The Phoenix Rising
The Phoenix Rising marks the fourth (of seven) recording I have reviewed by the English early music choir, Stile Antico. I enjoy listening to performances by these critically-acclaimed young vocalists, who like Seattle’s Tudor Choir focus on English composers of the Tudor period or at least they do on this recording. The main feature of this program revolves around William Byrd’s Mass for Five Voices which is interspersed with polyphonic compositions by Byrd’s contemporaries including Robert White, Orlando Gibbons, Thomas Tallis, Thomas Morley and the final piece by John Taverner (O Splendor gloriae). Besides, Byrd’s Mass for Five Voices, the vocalists also perform Byrd’s well-loved Ave verum corpus which opens the recording--sounds marvelous.
Although this work comes from a dark period in English history, the Christian Reformation, and the text focuses on Christ’s bloody death on the cross, the vocals presented here sound bright and gentle in spirit, especially on Byrd’s solemn Agnus Dei which concludes his mass. And since I’m not Catholic, my first taste of renaissance polyphony came in 2006 when I wrote an article on early music choirs in Seattle. Health wise, I find merit in listening to the carefully constructed vocals of the polyphonic compositions. The choral music feels relaxing, but is still too stimulating as far as musical architecture, for anyone to fall asleep listening to it (though I suppose this is still possible). The voices, which will sound angelic to most listeners, take us to a deep sacred place, no matter our spiritual practice.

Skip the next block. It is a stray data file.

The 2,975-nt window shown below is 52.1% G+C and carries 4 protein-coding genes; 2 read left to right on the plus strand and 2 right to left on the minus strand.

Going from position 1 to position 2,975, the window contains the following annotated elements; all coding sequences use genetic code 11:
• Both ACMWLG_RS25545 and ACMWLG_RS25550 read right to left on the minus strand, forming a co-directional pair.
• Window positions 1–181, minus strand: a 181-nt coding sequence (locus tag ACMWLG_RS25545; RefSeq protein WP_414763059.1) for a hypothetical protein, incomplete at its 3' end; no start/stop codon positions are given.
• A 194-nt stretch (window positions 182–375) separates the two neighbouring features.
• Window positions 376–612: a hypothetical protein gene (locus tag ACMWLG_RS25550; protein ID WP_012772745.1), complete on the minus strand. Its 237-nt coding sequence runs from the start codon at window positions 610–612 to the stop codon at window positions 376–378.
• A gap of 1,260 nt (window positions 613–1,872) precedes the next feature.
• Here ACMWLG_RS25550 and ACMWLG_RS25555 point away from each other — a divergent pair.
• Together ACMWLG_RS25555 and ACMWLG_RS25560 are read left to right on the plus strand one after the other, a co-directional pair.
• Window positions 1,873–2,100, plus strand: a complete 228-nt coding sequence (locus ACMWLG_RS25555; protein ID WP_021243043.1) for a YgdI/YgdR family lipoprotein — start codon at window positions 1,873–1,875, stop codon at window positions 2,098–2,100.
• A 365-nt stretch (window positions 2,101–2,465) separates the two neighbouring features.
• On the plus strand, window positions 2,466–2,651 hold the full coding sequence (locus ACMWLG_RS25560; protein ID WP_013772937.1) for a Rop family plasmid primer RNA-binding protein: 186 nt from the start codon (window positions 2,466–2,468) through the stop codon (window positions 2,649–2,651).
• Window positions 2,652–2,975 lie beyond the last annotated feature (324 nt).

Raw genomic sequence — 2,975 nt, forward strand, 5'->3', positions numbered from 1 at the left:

Stile Antico provides us with centuries old music sung by young vocalist who toured with Sting during his Labyrinth CD promotion. Similar to Seattle’s Tudor Choir, these vocalists will attract older and younger audiences to renaissance polyphony as well as, the next generation of singers. However, if you still need some convincing, take a listen to the closing track, O Splendor gloriae (John Taverner) which offers approximately 13 minutes of wall-of-sound pleasure to your ears. Call the CD a masterpiece, it's certainly masterful and more than worthy of musical attention.